A girl who goes west as the result of a matrimonial advertisement becomes blind, so that she never knows the uncouthness of her husband nor the actual squalor into which she is brought.
e than any other of the owner's treasures. It was, curiously enough, to this little heap of literature that Wid Gardner presently turned.
Forgetful of the hour and of his waiting cows, he sat down, a copy in his hands, his face taking on a new sort of light as he read. At times, as lone men will, he broke out into audible soliloquy. Now and again his hand slapped his knee, his eye kindled, he grinned. The pages were ill-printed, showing many paragraphs, apparently of advertising nature, in fine type, sometimes marked with display lines.
Wid turned page after page, grunting as he did so, until at last he tossed the magazine upon the top of the box and so went about his evening chores. Thus the title of the publication was left showing to any observer. The headline was done in large black letters, advising all who might have read that this was a copy of the magazine known as Hearts Aflame.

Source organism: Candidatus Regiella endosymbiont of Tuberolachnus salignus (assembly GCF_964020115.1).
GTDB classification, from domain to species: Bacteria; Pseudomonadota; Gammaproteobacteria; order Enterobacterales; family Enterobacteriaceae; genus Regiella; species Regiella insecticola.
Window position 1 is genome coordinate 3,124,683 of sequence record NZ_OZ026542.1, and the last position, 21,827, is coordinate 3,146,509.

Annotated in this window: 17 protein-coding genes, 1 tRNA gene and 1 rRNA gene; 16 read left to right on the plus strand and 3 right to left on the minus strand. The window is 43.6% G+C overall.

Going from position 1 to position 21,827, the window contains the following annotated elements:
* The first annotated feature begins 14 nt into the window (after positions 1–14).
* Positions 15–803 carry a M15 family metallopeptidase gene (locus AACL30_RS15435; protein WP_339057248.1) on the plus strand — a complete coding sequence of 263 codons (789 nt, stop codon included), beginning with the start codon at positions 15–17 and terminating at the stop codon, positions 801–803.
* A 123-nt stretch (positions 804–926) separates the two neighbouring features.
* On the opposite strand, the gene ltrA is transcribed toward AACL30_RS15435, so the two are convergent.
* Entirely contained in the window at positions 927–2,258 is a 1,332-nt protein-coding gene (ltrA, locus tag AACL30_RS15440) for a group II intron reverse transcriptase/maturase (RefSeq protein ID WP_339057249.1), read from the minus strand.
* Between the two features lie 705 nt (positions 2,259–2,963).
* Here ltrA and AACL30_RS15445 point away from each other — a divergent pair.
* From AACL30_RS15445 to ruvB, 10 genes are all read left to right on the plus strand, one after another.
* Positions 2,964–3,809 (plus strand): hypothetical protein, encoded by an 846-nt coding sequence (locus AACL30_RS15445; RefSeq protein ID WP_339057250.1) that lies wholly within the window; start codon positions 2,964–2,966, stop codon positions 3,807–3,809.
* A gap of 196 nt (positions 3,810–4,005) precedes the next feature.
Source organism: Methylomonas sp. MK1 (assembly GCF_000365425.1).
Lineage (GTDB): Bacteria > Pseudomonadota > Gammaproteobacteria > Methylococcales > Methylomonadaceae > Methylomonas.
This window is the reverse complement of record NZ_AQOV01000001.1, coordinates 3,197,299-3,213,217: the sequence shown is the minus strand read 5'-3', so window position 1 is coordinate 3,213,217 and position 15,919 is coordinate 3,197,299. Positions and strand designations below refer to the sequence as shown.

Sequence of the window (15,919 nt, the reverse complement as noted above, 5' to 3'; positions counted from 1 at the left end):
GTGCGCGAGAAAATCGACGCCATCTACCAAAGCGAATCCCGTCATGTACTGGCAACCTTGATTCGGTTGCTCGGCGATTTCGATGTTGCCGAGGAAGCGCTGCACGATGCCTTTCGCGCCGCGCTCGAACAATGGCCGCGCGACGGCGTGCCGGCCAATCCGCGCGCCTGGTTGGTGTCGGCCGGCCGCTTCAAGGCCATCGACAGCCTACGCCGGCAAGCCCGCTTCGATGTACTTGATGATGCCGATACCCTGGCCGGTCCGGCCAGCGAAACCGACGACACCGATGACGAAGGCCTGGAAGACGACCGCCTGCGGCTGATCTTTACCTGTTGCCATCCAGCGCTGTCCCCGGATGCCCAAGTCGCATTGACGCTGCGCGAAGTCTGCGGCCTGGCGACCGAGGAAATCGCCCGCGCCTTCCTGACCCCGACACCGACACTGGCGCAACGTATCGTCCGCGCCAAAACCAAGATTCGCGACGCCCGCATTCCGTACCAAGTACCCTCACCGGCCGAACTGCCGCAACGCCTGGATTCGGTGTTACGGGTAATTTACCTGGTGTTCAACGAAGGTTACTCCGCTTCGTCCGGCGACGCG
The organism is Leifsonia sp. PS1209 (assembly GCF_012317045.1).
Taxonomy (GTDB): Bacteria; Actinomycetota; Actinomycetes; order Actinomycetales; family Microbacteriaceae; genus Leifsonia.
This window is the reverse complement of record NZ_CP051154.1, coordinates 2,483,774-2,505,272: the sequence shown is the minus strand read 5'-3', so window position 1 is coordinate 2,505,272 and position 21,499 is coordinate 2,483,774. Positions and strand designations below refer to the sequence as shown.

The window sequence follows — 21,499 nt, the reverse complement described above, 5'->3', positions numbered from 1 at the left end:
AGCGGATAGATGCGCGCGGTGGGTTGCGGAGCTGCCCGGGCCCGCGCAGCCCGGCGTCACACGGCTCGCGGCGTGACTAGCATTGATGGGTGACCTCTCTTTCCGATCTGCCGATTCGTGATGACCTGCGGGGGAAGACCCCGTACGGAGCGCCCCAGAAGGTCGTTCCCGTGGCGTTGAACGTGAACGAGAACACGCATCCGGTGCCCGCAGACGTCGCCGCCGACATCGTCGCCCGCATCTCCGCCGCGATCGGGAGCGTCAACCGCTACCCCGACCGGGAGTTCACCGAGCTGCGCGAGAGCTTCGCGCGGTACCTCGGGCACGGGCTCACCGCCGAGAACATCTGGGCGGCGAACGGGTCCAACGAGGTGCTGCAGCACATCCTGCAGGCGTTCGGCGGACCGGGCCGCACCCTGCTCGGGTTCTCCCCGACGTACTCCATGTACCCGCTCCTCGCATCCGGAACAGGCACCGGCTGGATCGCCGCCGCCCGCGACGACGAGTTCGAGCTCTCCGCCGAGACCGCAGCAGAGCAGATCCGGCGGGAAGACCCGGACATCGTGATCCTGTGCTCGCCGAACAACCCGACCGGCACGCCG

Curiously enough, on the front page the headline of a certain advertisement showed plainly. I
Sim Gage, the Sage Brusher, is an unattractive, uninspired, middle aged owner of a small ranch who lives in squalor. His neighbor decides that he needs a wife to straighten him up. Mary Warren, a poor, partially blind and educated sales worker from Cleveland answers his ad for a bride. This could have been a great plot but the author introduces anarchists in the story.